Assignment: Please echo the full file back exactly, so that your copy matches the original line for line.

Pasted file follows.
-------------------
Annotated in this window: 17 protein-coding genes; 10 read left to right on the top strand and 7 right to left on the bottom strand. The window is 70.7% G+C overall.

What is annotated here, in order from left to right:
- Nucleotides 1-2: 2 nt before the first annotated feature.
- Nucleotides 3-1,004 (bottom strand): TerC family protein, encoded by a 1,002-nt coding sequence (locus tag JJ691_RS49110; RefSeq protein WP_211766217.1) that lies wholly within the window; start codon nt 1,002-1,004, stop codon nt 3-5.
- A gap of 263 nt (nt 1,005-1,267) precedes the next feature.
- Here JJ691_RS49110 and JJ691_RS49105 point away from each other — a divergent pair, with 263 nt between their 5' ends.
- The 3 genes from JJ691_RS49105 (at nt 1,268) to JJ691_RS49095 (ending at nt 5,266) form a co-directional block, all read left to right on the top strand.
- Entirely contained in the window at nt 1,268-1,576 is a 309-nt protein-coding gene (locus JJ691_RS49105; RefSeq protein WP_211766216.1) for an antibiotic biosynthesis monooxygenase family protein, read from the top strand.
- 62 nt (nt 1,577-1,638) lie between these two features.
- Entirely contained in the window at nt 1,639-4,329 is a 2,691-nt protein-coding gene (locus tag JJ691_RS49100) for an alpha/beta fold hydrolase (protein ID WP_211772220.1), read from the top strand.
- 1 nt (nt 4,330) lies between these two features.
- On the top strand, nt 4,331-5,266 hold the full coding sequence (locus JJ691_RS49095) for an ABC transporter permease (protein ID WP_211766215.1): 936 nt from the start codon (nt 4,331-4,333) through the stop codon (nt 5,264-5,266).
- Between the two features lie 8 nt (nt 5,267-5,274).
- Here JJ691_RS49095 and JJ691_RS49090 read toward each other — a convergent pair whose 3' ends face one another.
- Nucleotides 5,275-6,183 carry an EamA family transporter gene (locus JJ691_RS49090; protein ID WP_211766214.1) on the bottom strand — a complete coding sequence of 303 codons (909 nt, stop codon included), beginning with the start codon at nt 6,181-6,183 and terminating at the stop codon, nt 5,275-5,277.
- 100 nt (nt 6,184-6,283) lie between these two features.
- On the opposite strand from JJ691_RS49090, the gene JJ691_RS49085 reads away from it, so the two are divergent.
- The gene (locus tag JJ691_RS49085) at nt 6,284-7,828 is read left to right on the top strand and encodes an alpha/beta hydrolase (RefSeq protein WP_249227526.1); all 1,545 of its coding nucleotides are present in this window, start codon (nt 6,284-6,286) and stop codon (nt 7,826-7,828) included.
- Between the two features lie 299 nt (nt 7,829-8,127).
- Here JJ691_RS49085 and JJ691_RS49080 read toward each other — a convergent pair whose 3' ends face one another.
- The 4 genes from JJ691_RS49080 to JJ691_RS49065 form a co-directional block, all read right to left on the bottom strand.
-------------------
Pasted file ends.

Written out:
Annotated in this window: 17 protein-coding genes; 10 read left to right on the top strand and 7 right to left on the bottom strand. The window is 70.7% G+C overall.

What is annotated here, in order from left to right:
- Nucleotides 1-2: 2 nt before the first annotated feature.
- Nucleotides 3-1,004 (bottom strand): TerC family protein, encoded by a 1,002-nt coding sequence (locus tag JJ691_RS49110; RefSeq protein WP_211766217.1) that lies wholly within the window; start codon nt 1,002-1,004, stop codon nt 3-5.
- A gap of 263 nt (nt 1,005-1,267) precedes the next feature.
- Here JJ691_RS49110 and JJ691_RS49105 point away from each other — a divergent pair, with 263 nt between their 5' ends.
- The 3 genes from JJ691_RS49105 (at nt 1,268) to JJ691_RS49095 (ending at nt 5,266) form a co-directional block, all read left to right on the top strand.
- Entirely contained in the window at nt 1,268-1,576 is a 309-nt protein-coding gene (locus JJ691_RS49105; RefSeq protein WP_211766216.1) for an antibiotic biosynthesis monooxygenase family protein, read from the top strand.
- 62 nt (nt 1,577-1,638) lie between these two features.
- Entirely contained in the window at nt 1,639-4,329 is a 2,691-nt protein-coding gene (locus tag JJ691_RS49100) for an alpha/beta fold hydrolase (protein ID WP_211772220.1), read from the top strand.
- 1 nt (nt 4,330) lies between these two features.
- On the top strand, nt 4,331-5,266 hold the full coding sequence (locus JJ691_RS49095) for an ABC transporter permease (protein ID WP_211766215.1): 936 nt from the start codon (nt 4,331-4,333) through the stop codon (nt 5,264-5,266).
- Between the two features lie 8 nt (nt 5,267-5,274).
- Here JJ691_RS49095 and JJ691_RS49090 read toward each other — a convergent pair whose 3' ends face one another.
- Nucleotides 5,275-6,183 carry an EamA family transporter gene (locus JJ691_RS49090; protein ID WP_211766214.1) on the bottom strand — a complete coding sequence of 303 codons (909 nt, stop codon included), beginning with the start codon at nt 6,181-6,183 and terminating at the stop codon, nt 5,275-5,277.
- 100 nt (nt 6,184-6,283) lie between these two features.
- On the opposite strand from JJ691_RS49090, the gene JJ691_RS49085 reads away from it, so the two are divergent.
- The gene (locus tag JJ691_RS49085) at nt 6,284-7,828 is read left to right on the top strand and encodes an alpha/beta hydrolase (RefSeq protein WP_249227526.1); all 1,545 of its coding nucleotides are present in this window, start codon (nt 6,284-6,286) and stop codon (nt 7,826-7,828) included.
- Between the two features lie 299 nt (nt 7,829-8,127).
- Here JJ691_RS49085 and JJ691_RS49080 read toward each other — a convergent pair whose 3' ends face one another.
- The 4 genes from JJ691_RS49080 to JJ691_RS49065 form a co-directional block, all read right to left on the bottom strand.